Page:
As with all things BLC&K, the ingredients are paramount for a great finished product. For these wonderful biscotti we are proud to use the very best and freshest of nuts, organic flour, De Santis Farms Valencia Oranges and incredibly rich McClelland Dairy eggs. Execution is equally as important. Just as it is a great winemakers job not to ruin perfect grapes, it is the bakers job not to mess up these simple but lovingly procured pantry fixings. The toast on the hazelnuts needs to be perfect, too light and there is not enough flavor coaxed, too dark and they will be bitter and acrid after the final bake. The oranges we use for this are of the most fragrant variety in California grown with care and devotion by Matteo and Rosa De Santis, Italian-American farmers in Fresno. Their mighty Valencia oranges are incredibly floral and hold their flavor whether zested or juiced, but cut too far into the pith and again the cookie turns bitter and unpleasant in the mouth. Last but not least, we use eggs from pastured hens at McClelland Dairy in Petaluma. Chickens that eat bugs lay richer and better tasting eggs. That’s a fact. You may not be able to get the eggs we get but you can use this knowledge to find your own awesome pastured hen eggs. The recipe provided is a good one. It has been tested. But remember, ingredients, especially seasonal ones, change. Nothing that is truly natural is always the same. Use common sense when baking these biscotti. Feel free to make changes to suit your taste and make the cookie your own.

Mise En Place (Including McClelland Dairy Eggs, De Santis Farms Valencia Oranges and toasted hazelnuts)
Mise En Place (Including McClelland Dairy Eggs, De Santis Farms Valencia Oranges and toasted hazelnuts)

Shaping the dough for the first bake should be precise. This shape will make your cookies uniform and help to brown them evenly as well as make them constant in their appearance. Take your time with this step. We use a heavy duty ruler that we can wash and reuse.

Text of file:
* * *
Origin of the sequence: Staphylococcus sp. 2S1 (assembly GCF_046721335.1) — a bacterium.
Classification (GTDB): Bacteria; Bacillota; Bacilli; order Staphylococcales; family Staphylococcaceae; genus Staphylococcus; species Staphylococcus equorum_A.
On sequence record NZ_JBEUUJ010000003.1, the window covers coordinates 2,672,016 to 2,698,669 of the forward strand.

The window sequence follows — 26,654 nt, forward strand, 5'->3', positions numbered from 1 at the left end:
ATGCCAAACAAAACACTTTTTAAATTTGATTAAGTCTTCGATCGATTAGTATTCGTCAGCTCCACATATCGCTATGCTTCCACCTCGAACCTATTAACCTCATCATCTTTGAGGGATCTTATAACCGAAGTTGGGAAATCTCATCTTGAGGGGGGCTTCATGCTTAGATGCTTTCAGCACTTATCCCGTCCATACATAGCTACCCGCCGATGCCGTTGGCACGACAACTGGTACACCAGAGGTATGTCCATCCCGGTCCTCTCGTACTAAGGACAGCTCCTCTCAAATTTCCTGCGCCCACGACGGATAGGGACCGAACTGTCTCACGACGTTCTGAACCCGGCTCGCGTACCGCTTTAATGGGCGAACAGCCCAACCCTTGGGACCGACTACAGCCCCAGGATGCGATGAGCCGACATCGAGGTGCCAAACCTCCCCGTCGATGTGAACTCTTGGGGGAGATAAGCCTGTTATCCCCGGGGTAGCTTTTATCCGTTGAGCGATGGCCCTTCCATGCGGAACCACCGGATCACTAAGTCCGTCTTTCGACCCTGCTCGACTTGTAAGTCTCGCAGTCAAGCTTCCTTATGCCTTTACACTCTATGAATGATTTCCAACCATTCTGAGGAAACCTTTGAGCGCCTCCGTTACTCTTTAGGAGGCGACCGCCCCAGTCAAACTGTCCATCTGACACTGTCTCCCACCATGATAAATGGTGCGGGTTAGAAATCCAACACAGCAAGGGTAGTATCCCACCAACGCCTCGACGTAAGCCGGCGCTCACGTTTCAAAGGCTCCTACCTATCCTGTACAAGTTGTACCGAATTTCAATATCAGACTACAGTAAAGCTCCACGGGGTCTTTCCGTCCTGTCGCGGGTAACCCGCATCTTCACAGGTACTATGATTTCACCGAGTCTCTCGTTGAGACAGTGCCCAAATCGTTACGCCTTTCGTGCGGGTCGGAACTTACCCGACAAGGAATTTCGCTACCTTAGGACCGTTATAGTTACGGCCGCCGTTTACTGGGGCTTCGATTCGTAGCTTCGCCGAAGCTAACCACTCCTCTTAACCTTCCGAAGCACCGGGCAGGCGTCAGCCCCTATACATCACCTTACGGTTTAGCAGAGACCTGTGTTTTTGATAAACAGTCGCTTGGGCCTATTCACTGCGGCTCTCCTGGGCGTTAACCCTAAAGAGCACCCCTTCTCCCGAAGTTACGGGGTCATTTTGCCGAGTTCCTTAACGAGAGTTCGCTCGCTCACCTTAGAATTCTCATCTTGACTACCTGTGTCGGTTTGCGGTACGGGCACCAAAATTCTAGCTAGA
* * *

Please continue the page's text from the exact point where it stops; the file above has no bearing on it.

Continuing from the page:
Shaping the Dough into Loaves for the First Bake
Shaping the Dough into Loaves for the First Bake

Once the first bake is finished and cooled, we cut the par baked dough into the cookies. Make sure you cut evenly so that the finished batch of biscotti bakes with consistency.

Out of the Oven, Cooled and Cut into Cookies
Out of the Oven, Cooled and Cut into Cookies

This is what our biscotti look like right before they go into the oven for the second and final bake. Notice they are evenly cut and evenly spaced on the sheet pan.

Second Bake Ready
Second Bake Ready

If you follow the simple steps of the recipe and incorporate just enough common sense you too will have excellent biscotti. Complete recipe below.

The Finished Biscotti Ready to Package
The Finished Biscotti Ready to Package

Hazelnut Orange Biscotti

5oz hazelnuts, lightly toasted and skinned (almonds also be used)
8 ¾ ounces AP flour
2tsp baking powder
¼tsp salt
2 large eggs, plus 1 large white beaten with pinch salt until just foamy
7oz granulated sugar (or vanilla sugar if you have it and then omit the extract)
4T unsalted butter, melted and cooled
1T grated orange zest
1½ tsp orange-flavored liqueur (Grand Marnier or Cointreau)
½tsp vanilla extract
Vegetable oil spray

Adjust oven rack to middle position and heat oven to 325ºF. Using ruler and a pencil, draw two 8 by 3” rectangles, spaced 4 inches apart, on a piece of parchment paper. Grease baking sheet and place parchment on it, pencil mark side down.

Roughly chop 4oz, transfer to a bowl and set aside. Pulse remaining 1oz hazelnuts in food processor until finely ground, about 45 seconds. Add flour, baking powder, and salt; process to combine, about 15 seconds. Transfer flour mixture to a bowl.

Process the 2 eggs in now-empty food processor until pale yellow in color and almost doubled in volume, about 3 minutes. With machine running, slowly add sugar until thoroughly combined, about 15 seconds. Add melted butter, orange zest, orange liqueur, and vanilla; process until combined, about 10 seconds. Transfer egg mixture to medium bowl. Sprinkle half of flour mixture over egg mixture and gently fold in until just combined. Add remaining flour mixture and hazelnuts and gently fold until just combined.

Divide batter in half equally. Using floured hands, form each half into 8 by 3-inch rectangle, using lines on parchment as guide. Spray each loaf lightly with oil spray and smooth tops and sides of the rectangles. Gently brush tops of loaves with egg white wash. Bake until loaves are golden and just beginning to crack on top, 25 to 30 minutes, rotating pan halfway through baking.

Let loaves cool on baking sheet for 30 minutes. Transfer loaves to cutting board. Using serrated knife, slice into 1/2-inch-thick slices. Lay slices, cut side down, about 1/4 inch apart on wire rack set in rimmed baking sheet. Bake until crisp and golden brown on both sides, about 30-35 minutes, flipping slices halfway through baking. Cool completely before serving. Biscotti can be stored in airtight container for up to 1 month.

Makes about 28 biscotti. If smaller biscotti are desired, make 2’ wide rectangles.

Stone Fruit Chutney in January

Remember all of the wonderfully seasonal stone fruit you put up in jars last summer? The incredible peaches, plums and nectarines you bought in bulk at the farmers market in August and spent an entire day making perfect in Ball jars? Well here is a […]